When used together, cellular and WiFi networks can help make up for one another's weaknesses, according to some experts. For example, when it comes to encryption — or the ability to disguise data by “scrambling” it — cellular technology is now way ahead of WiFi, Finneran says.
Yet in certain other areas, WiFi holds the edge. For instance, devices running on cellular networks do not always get great reception indoors — particularly when the user is located deep inside a building, far away from any windows.
Although WiFi's transmission range is much shorter than that of cellular, 802.11's radio signals do a much better job of cutting through walls and floors.
But many experts are now cautioning customers and vendors against viewing different wireless networks as separate technology “silos.”
The entire wireless industry will gain better security if practitioners from various disciplines come together to share information, DeMilo says.
Following a recently held wireless security summit, the Georgia Tech Information Security Council (GTISC) now plans to set up comprehensive research programs and a wireless security test bed for exploring these issues with all stakeholder groups.
Some believe that cellular providers will soon decide to “hand off” calls between cellular and WiFi, meaning that cellular calls will move to WiFi networks as soon as they come into the enterprise telephone switchboard.
Within the United Kingdom, British Telecom is already handing off calls between its cellular network and Bluetooth, a wireless technology some consider less secure than WiFi.
Operating at short range only and requiring unobstructed “line-of-sight” between machines, Bluetooth was first devised quite innocently as a way of exchanging data between PCs and peripheral devices.
Using Bluetooth, you might exchange contact information between a PC and a PDA, or output a document to a printer, all without the hassle of plugging in wires. At this point, however, Bluetooth is beginning to be abused by a new breed of hackers called “Bluejackers.”
In the “Bluejacking” exploit, now growing popular in the U.K. and other European countries, hackers pinpoint the locations of nearby Bluetooth-enabled cell phones. Then, these PDAs get zapped with annoying text messages. Fortunately, the next generation of British Telecom's hand-off technology will combine cellular with WiFi as opposed to the more hacker-prone Bluetooth, Finneran says.
At the same time, some organizations are taking other approaches to bringing together WiFi with cellular.
For instance, to bolster security while also saving money, New York City-based Lehman Brothers took the unusual step in 2004 of buying its own cellular base station, a piece of equipment typically owned and operated by cellular carriers.
The investment bank then locked up all wireless APs in a secure wiring closet. Inside Lehman Brothers, WiFi and cellular signals are received by antennas. The signals are then fed to the APs in the wiring closet over the bank's long-established wired network.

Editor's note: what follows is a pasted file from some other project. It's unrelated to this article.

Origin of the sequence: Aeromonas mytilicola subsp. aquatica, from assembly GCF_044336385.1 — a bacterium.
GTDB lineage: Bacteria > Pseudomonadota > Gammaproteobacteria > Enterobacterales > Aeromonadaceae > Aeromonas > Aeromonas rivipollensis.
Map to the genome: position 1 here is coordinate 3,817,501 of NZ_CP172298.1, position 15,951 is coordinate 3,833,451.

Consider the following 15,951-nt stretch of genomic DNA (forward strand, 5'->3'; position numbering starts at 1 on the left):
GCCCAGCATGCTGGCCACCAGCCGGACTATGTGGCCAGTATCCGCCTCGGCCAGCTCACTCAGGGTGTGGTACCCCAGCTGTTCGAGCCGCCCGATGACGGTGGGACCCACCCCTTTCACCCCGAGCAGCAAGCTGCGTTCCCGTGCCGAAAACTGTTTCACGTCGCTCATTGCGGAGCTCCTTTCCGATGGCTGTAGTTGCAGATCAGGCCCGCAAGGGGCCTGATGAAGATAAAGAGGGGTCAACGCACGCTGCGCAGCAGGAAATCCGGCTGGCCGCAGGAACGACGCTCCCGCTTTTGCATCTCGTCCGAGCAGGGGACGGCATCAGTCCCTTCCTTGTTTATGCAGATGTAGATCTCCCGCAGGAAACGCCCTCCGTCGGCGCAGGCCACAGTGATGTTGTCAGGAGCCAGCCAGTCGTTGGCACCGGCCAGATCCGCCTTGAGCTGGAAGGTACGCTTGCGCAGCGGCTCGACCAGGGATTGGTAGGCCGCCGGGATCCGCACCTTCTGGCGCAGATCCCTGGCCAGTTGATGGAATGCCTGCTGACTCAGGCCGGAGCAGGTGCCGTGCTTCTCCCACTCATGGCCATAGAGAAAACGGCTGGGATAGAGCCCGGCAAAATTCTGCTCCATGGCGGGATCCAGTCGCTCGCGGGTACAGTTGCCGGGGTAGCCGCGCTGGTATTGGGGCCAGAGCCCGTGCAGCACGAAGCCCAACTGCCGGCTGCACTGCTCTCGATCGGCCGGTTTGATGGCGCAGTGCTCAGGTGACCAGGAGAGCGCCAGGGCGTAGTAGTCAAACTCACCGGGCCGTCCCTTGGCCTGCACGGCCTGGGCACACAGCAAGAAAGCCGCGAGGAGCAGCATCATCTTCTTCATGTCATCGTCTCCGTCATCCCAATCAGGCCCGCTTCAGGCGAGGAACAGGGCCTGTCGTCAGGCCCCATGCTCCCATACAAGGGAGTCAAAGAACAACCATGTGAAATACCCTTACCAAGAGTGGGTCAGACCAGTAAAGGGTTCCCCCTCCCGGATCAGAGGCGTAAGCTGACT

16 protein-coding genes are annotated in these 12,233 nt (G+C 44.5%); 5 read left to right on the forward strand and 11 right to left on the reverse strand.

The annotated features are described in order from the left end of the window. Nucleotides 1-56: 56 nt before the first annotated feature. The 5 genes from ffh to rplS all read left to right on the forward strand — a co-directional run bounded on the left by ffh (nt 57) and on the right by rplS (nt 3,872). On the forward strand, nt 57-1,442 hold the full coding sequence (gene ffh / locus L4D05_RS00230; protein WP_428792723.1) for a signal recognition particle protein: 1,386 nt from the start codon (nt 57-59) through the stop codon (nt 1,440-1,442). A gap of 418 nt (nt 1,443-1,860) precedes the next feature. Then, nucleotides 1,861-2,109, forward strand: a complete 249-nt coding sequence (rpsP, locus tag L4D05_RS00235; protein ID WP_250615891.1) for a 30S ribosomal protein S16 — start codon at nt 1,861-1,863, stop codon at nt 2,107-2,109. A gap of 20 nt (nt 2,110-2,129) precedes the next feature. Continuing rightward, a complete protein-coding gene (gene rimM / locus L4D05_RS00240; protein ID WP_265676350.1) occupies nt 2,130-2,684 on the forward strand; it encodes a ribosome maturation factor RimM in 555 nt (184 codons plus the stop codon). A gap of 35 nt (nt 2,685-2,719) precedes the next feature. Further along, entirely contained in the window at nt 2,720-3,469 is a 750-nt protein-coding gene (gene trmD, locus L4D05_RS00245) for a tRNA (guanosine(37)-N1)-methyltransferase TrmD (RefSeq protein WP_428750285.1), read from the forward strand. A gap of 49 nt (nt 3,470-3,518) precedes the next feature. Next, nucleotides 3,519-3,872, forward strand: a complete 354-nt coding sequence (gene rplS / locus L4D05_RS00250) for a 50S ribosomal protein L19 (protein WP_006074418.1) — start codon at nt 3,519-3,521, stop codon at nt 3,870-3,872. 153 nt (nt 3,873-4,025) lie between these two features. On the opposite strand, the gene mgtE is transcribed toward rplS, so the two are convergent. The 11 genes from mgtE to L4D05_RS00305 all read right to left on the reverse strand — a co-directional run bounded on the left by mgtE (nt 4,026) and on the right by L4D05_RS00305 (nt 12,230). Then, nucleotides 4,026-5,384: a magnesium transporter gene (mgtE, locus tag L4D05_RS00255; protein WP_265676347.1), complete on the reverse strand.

WiFi in Government Applications Student laptops access WiFi in island community
Students in Manteo, N.C., are now performing research for school projects on a computer, even though most of them cannot afford one.
Each middle-school and high-school student in Manteo, N.C., receives an IBM ThinkPad notebook pre-loaded with VitalSource educational software with the ability to access the town-wide wireless network.
“We are happy with how the program has gone so far,” says Steve Jozik, information technology administrator for Manteo. “Computers are being used a lot more in college. This program has allowed students to become more familiar with computers.”
Manteo is one of the first small towns in the United States to have 100 percent wireless coverage with a network created by Charter Communications. Last May, more than 80 middle-school and high-school students in Manteo received a wireless-enabled ThinkPad R50e notebook equipped with the VitalSource Library — including more than 3,400 works of literature, art, history, philosophy, science and mathematics, ranging from the complete works of William Shakespeare to Mark Twain.
“By empowering our young people with access to technology, we are giving them the tools necessary to fuel their personal development and taking steps to foster the economic development of our small town,” says John Wilson, mayor of Manteo.
Since the start of the program, Lenovo, New York, offered training classes focusing on notebook security and data security. The ThinkPad R50e notebooks feature the Client Security Solution, which consists of an integrated security chip and password manager software, working together to protect confidential information such as passwords, while guarding against unauthorized user access. Other security options available on select models of ThinkPad notebooks include Absolute Software's Computrace solution, an anti-theft traceability tool, and Utimaco's SafeGuard PrivateDisk, a hard drive encryption tool. Both tools may be purchased by customers seeking enhanced security measures for their notebook PCs.
This summer, Lenovo plans to hold a camp for student-and-parent training on the laptops and VitalSource. Lenovo also plans to work with the teachers in Manteo in order to incorporate the laptops into classes' lesson plans.
Manteo is a community of 1,100 people and 1.7 square miles on Roanoke Island.